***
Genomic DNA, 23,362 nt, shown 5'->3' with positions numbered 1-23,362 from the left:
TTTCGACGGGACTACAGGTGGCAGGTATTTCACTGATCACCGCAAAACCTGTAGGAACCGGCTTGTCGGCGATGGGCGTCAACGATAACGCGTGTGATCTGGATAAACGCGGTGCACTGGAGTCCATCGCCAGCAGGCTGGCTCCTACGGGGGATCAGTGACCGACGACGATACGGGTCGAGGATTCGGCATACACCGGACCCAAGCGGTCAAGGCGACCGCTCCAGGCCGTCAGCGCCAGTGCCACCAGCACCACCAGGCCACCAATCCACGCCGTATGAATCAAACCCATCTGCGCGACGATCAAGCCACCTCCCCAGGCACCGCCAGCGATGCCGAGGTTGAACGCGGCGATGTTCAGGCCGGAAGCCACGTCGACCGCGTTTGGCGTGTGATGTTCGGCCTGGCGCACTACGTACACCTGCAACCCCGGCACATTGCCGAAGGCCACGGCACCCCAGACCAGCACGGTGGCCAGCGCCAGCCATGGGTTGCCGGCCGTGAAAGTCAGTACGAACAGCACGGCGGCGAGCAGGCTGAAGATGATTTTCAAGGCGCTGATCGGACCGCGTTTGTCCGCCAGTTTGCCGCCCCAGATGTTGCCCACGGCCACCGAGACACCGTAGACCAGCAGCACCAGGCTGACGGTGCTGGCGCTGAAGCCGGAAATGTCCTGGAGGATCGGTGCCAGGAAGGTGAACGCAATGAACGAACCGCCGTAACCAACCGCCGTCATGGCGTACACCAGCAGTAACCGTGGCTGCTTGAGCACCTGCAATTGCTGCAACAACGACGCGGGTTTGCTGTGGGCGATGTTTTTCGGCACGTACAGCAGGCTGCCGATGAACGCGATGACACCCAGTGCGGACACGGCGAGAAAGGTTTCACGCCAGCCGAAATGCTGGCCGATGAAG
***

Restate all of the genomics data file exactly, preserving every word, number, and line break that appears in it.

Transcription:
Genomic DNA, 23,362 nt, shown 5'->3' with positions numbered 1-23,362 from the left:
TTTCGACGGGACTACAGGTGGCAGGTATTTCACTGATCACCGCAAAACCTGTAGGAACCGGCTTGTCGGCGATGGGCGTCAACGATAACGCGTGTGATCTGGATAAACGCGGTGCACTGGAGTCCATCGCCAGCAGGCTGGCTCCTACGGGGGATCAGTGACCGACGACGATACGGGTCGAGGATTCGGCATACACCGGACCCAAGCGGTCAAGGCGACCGCTCCAGGCCGTCAGCGCCAGTGCCACCAGCACCACCAGGCCACCAATCCACGCCGTATGAATCAAACCCATCTGCGCGACGATCAAGCCACCTCCCCAGGCACCGCCAGCGATGCCGAGGTTGAACGCGGCGATGTTCAGGCCGGAAGCCACGTCGACCGCGTTTGGCGTGTGATGTTCGGCCTGGCGCACTACGTACACCTGCAACCCCGGCACATTGCCGAAGGCCACGGCACCCCAGACCAGCACGGTGGCCAGCGCCAGCCATGGGTTGCCGGCCGTGAAAGTCAGTACGAACAGCACGGCGGCGAGCAGGCTGAAGATGATTTTCAAGGCGCTGATCGGACCGCGTTTGTCCGCCAGTTTGCCGCCCCAGATGTTGCCCACGGCCACCGAGACACCGTAGACCAGCAGCACCAGGCTGACGGTGCTGGCGCTGAAGCCGGAAATGTCCTGGAGGATCGGTGCCAGGAAGGTGAACGCAATGAACGAACCGCCGTAACCAACCGCCGTCATGGCGTACACCAGCAGTAACCGTGGCTGCTTGAGCACCTGCAATTGCTGCAACAACGACGCGGGTTTGCTGTGGGCGATGTTTTTCGGCACGTACAGCAGGCTGCCGATGAACGCGATGACACCCAGTGCGGACACGGCGAGAAAGGTTTCACGCCAGCCGAAATGCTGGCCGATGAAG